A homeless man and a protestor briefly disrupted a news conference announcing housing for people experiencing homelessness in Kelowna on Thursday (Oct. 12).
Mayor Tom Dyas and Housing Minister Ravi Kahlon made the announcement at city hall.
While Kahlon was speaking an agitated man, just a few yards behind the minister, yelled several comments and expletives as bylaw officers blocked his way.
“I’m tired of being pushed around in my hometown, being a homeless guy” he screamed.
Kahlon stopped speaking for a few seconds.
After several more comments, the man eventually left, while bylaw officers followed.
Another man held up a sign that read ‘Tell JayJean Stop Racist’ and tried to interrupt Kahlon several times.
Bylaw officers also kept him away from the minister.
The announcement was that the city and BC Housing will build 120 housing units over the coming months to support people who are unhoused and sheltering in encampments.
“We believe encampments are not safe for communities and they’re not safe for the individuals living in them,” Kahlon said.
“Kelowna says ‘we want to work with you to get housing available for people before we move in on encampments.’ That’s the relationship we signed today.”
Kahlon added it’s an example other cities across the province can follow.
“Let’s take care of people and make sure they have somewhere to go and not just displace them.”
The units will be funded through the provincial government’s new Homeless Encampment Action Response Temporary Housing (HEARTH) program.
They are intended as a temporary housing solution while the city and BC Housing work to identify new permanent supportive housing.
Kelowna is the first location in the Interior to use a tiny-home solution, which features small single-room units (60 square feet) that are quick to build and easy to install.
“The need for shelter and housing solutions in our community has never been greater,” Dyas said. “By the process of making the encampments smaller, we’re making the community safer.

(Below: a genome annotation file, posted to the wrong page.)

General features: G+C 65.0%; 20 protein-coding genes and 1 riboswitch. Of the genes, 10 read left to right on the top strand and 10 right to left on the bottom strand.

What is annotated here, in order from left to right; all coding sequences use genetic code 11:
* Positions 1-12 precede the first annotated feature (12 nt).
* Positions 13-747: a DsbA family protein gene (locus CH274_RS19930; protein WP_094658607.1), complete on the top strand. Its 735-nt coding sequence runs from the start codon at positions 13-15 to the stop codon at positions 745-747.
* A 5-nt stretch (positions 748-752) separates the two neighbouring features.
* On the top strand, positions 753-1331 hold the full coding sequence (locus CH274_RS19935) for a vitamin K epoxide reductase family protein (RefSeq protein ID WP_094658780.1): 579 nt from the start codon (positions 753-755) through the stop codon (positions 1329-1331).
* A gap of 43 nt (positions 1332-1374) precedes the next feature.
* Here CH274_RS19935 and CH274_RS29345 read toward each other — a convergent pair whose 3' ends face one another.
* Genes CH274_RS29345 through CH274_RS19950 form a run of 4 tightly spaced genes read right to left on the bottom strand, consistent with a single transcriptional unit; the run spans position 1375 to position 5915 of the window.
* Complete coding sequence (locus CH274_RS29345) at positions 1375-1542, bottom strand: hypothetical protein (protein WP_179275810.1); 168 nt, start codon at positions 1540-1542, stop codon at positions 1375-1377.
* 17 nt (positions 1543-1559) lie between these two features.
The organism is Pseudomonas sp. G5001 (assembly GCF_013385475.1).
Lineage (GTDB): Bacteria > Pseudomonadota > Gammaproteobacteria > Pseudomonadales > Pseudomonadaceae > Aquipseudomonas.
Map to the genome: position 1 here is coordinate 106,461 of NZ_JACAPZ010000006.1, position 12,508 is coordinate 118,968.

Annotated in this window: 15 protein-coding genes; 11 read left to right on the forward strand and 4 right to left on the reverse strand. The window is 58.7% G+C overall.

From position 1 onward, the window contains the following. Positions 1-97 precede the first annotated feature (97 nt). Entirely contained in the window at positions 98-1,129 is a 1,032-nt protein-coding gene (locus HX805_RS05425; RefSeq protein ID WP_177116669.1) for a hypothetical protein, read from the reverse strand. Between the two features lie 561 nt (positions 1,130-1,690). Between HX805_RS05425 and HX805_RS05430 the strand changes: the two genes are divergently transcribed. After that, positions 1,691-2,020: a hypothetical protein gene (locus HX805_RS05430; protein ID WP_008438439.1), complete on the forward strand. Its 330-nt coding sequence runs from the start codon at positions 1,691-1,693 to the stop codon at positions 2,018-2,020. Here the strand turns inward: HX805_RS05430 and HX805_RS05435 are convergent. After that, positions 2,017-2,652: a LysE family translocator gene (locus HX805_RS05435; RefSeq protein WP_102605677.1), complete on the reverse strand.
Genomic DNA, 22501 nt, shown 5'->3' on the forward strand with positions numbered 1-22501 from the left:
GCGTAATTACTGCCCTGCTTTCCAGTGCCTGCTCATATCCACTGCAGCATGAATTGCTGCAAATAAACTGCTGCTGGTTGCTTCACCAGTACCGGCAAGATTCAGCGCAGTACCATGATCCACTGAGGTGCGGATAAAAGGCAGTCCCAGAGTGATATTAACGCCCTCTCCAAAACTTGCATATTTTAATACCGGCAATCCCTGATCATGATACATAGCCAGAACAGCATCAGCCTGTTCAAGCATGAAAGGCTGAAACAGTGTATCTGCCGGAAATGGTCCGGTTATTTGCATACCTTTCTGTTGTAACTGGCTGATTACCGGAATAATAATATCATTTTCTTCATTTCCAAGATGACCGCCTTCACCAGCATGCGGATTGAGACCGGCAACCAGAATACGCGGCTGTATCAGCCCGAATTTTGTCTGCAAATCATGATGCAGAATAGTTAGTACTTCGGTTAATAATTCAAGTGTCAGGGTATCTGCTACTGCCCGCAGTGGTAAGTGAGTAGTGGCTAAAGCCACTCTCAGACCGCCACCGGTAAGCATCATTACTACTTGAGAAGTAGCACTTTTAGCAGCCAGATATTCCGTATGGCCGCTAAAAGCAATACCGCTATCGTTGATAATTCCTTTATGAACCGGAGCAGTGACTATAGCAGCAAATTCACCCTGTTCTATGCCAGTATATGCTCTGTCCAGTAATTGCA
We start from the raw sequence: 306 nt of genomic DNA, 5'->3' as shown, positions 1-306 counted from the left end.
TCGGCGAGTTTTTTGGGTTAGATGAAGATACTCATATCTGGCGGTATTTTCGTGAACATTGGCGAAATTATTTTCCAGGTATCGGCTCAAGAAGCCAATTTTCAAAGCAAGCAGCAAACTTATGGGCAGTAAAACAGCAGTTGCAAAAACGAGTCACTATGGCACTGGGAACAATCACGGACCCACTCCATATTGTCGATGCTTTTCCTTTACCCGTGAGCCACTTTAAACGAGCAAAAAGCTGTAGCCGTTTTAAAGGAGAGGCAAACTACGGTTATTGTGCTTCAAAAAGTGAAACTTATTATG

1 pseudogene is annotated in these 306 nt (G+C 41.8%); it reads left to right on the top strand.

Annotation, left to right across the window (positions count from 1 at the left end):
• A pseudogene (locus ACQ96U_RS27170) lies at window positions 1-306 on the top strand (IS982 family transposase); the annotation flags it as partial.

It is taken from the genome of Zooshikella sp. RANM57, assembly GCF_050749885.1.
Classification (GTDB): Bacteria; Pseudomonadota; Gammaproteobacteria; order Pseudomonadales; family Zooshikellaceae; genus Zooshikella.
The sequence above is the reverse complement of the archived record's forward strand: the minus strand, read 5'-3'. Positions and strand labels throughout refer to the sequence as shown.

According to bylaw services, there are approximately 150 people living in the encampment along Kelowna’s Rail Trail.
More information on where the units will be located will be revealed in the next two weeks, but the city has identified a handful of locations.
“Initially the first 120 will be on two, but we are speaking of three locations,” Dyas added.
Once built the units will be operated by non-profit groups that will provide support services such as daily meals, 24/7 staffing, access to skills training, and support navigating the housing system.
Individuals moving into these new homes will be assessed and matched with appropriate supports.
Who is eligible to move into the units will be decided by organizations including non-profits, the city, First Nations, health professionals, and others.
“Where they sit together and identify individuals and identify what’s the right fit,” Kahlon explained. “That helps make sure that the people moving in are ready and that it’s a right mix of people in that housing.”
The minister added that it is not just individuals with mental health challenges, or addiction issues who are unhoused.
“It’s not one solution that will solve this. We have people working full-time jobs who are finding themselves homeless.”
Khalon noted that overall, more housing needs to be built in the province.
“We’re two decades behind and all types of housing are needed at the same time.”
Tiny homes have also been installed in Victoria and Duncan, and Kahlon said his ministry will be looking to Kelowna as a pilot program.
“This is a different type of condition. It’s a little bit colder in the winter, a little bit warmer in the summer, and seeing how it works here will be important for us to see how we roll out.”
The city and the province are also partnering to implement Homeless Encampment Action Response Teams (HEART).
Its purpose is to respond to encampments and support people sheltering outdoors to move inside.
Following the news conference Kahlon spoke with the protestor who held up the sign.
The man told Kahlon that those closest to the problem (homelessness) have the best solutions and accused the government of ‘purposely staying away from the problem.’
“If you believe the answers are in communities I would agree with you,” Kahlon said. “We do engage with people who build homes, we engage with not-for-profits who are building homes, they are the ones telling solutions to us.”
The man also told Kahlon that he and homeless people are treated badly by authorities in the city.
“They surround me, they intimidate me, they threaten me. I’m an active member of the community, I’m not a homeless person. I’m just an old man holding a sign and this is the way I get treated in this city.”